Want to try the hot sauces? Here’s what’s in these 5-fluid-ounce bottles filled with small-batch goodness:
Vida Verde: Is a living green chili sauce filled with active cultures, organic jalpeños, rellenos, garlic, Rocky Mountain apples, and Utah sea salt
Srirawcha: Organically grown peppers and garlic; Colorado apples; local, raw honey: mineral-rich sea salt, active wild cultures, and immunobiotic Lactobacillus strains
Boulder Sol: Organic peppers and garlic, mineral-rich sea salt, active wild cultures, immunobiotic Lactobacillus strains, Colorado apples, local raw honey
Marcus McCauley named his company Picaflor, the Spanish word for hummingbird. This flittering, pointy-nosed pollinator is believed to represent playfulness, enjoyment of life, resiliency, and in some cultures a bridge between the past and the future because of its unique ability to fly both backwards and forward. Given Picaflor’s origins and Marcus’s intentions, the hummingbird seems an apt mascot. Picaflor, which crafts and sells fermented hot sauces and pepper flakes, was born from a fortuitous event on Marcus’ farm.
As the story goes, a local farmer approached Marcus and said, “I’ve got a ton of peppers. If you can do something with them, you can have them.” Marcus recalls that there were at least 2,000 pounds of peppers. He accepted the bounty and the challenge, and started fermenting and experimenting. Before long, his garage was filled with overflowing, bubbling buckets of fermenting deliciousness. The first hot sauce he crafted was a sriracha that immediately gained a dedicated local following of his friends and family. He was now the hot sauce guy, and there was no turning back. Continue reading –>
Like many others, Marcus recommends Wild Fermentation: The Flavor, Nutrition, and Craft of Live-Culture Foods, 2nd Edition by Sandor Katz. He explains, “It was really inspiring and it really opened up the world of fermentation for me. It made fermentation accessible and it gave me tools to stay healthy and preserve the harvest.”
In Wild Fermentation you’ll find recipes for staples like kombucha, kimchi, and kraut, but you’ll also find recipes for T’ej (Ethiopian-style Honey Wine), Dosas, and even Sonnenblumenkernbrot (German Sunflower Seed Bread).
Pepper Mash Recipe
Written by Marcus McCauley of Picaflor and McCauley Family Farm
This is a recipe for a general-purpose fermented pepper mash. You can use green peppers, red peppers, or even yellow/orange peppers. You can use mild peppers or hot, or any interesting mixture that your pepper daydreams concoct. You can use the mash in many ways—the only limitation is your imagination. Mix it with a tomato sauce, marinate a protein, mix with garlic and a sweetener of your choice to make sriracha, or add butter for a wing sauce.
It’s likely you can start your first ferment without purchasing any extra gear. All you really need is 1 wide-mouth pint-size mason jar and one eight-ounce mason jar with a lid. I fermented for a couple of years without purchasing anything extra. However, there are many excellent new or traditional fermentation products on the market, from wide-mouthed jar fermentation weights to airlocks to crocks. Learn more about small-batch fermentation tools in this article by Kirsten Shockey (co-author of Fermented Vegetables and Fiery Ferments) and Mara Rose of Hatch Lab.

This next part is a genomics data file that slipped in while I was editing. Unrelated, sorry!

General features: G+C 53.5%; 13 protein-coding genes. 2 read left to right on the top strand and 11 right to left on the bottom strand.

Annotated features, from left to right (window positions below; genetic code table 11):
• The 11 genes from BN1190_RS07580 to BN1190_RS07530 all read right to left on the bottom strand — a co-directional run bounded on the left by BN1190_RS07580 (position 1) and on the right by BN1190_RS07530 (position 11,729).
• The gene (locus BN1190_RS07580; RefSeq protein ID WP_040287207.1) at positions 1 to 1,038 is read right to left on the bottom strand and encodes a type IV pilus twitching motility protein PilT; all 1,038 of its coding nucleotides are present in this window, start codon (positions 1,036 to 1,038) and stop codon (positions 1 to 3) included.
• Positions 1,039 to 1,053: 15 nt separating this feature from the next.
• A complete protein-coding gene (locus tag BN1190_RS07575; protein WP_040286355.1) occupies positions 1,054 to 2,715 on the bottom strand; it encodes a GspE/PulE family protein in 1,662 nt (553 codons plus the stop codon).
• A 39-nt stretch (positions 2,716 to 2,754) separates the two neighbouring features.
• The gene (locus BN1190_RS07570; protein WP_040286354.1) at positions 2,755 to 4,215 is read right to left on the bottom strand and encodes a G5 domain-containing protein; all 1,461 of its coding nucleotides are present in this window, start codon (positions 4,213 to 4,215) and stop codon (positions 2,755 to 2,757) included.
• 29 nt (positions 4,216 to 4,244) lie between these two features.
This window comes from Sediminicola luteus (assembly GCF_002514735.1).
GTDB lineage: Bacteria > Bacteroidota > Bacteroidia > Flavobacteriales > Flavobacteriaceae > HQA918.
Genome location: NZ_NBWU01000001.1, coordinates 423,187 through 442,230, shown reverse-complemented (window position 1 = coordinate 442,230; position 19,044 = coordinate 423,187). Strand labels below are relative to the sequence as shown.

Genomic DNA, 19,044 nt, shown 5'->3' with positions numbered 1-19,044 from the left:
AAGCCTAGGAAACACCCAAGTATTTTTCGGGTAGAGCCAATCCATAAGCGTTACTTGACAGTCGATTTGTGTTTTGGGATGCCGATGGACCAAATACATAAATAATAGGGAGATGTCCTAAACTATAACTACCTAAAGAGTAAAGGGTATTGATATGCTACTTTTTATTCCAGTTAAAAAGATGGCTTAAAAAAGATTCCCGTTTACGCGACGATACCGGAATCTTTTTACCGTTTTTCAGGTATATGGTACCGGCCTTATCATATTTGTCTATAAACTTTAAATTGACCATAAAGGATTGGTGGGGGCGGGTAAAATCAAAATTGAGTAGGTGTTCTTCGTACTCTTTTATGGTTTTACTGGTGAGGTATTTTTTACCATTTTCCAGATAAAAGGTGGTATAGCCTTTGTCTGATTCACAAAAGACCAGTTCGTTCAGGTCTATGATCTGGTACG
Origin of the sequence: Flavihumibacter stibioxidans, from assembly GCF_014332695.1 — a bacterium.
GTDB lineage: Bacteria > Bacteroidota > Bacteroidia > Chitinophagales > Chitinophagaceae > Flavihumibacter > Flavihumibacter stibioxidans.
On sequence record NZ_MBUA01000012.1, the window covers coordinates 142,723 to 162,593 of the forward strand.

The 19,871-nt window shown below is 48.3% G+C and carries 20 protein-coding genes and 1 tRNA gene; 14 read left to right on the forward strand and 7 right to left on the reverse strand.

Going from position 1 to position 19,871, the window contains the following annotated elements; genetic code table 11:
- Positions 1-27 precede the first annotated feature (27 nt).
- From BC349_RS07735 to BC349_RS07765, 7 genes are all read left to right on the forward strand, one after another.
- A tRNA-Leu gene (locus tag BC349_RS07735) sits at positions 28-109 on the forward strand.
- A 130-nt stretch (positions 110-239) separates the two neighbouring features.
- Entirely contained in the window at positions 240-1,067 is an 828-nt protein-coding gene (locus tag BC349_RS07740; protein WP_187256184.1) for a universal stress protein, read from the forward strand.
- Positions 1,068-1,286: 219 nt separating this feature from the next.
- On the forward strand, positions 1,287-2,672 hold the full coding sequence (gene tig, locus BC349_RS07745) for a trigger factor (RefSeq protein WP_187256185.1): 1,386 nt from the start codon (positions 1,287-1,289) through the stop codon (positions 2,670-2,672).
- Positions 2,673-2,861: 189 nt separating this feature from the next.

A blend of peppers of your choice, equaling about 1.5 pounds whole, or 1 ¼ pounds after destemming and deseeding (about 3 plump medium-large bells, or about 25 jalapeños)
1 tablespoon fine sea salt
A note about salt
When measuring salt by volume, remember that not all salt is equal. One tablespoon of table salt or fine sea salt equals 1 tablespoon plus three-quarters of a teaspoon of coarse kosher salt. We are going for a percentage of about 4% salt by weight of peppers. This may seem on the salty side, but this mash is a condiment, marinade, or seasoning, so I like it to be on the salty side. Plus, not much mash is usually eaten at a time. I’ve done as little as 2% and as much as 7% depending on the end use, and how I want it to taste.
1. If you’ve never fermented before, the first step is to relax. It’s hard to mess this up. Salt inhibits pathogens, the peppers are teeming with beneficial bacteria already, and if you see any mold on the surface of your ferment, scrape it off and put the jar in the fridge to inhibit growth.
2. Destem and deseed the peppers.
3. Cut the washed peppers into chunks (about 1 inch by 1 inch) and toss with the salt in a bowl.
4. Stuff the peppers and salt into the wide-mouth pint jar and screw the top on. Let sit for an hour or two.
5. Once the salt pulls the moisture from the peppers and they are submerged in their own juices, place the smaller eight-ounce jar (filled with water and sealed) inside, press it into the peppers, and leave as a weight. If you don’t have a small jar that will fit inside the larger one, don’t sweat it. Just stick the top on the pint jar and every couple of days, use a clean utensil to stir the contents and push them down below liquid.
6. Burp the jar (unscrewing the top to let the carbon dioxide out) every day or two for a week or two. You can ferment the mash for as long as you like; it’s ready when it meets your flavor standards. Start tasting on day three so you can stop the fermentation at just the right moment.
7. When the fermentation is complete, remove the weight, combine the peppers using a blender or food processor, seal the jar with a tight-fitting lid, and put the jar in the fridge. In the refrigerator, the mash will last for at least six months.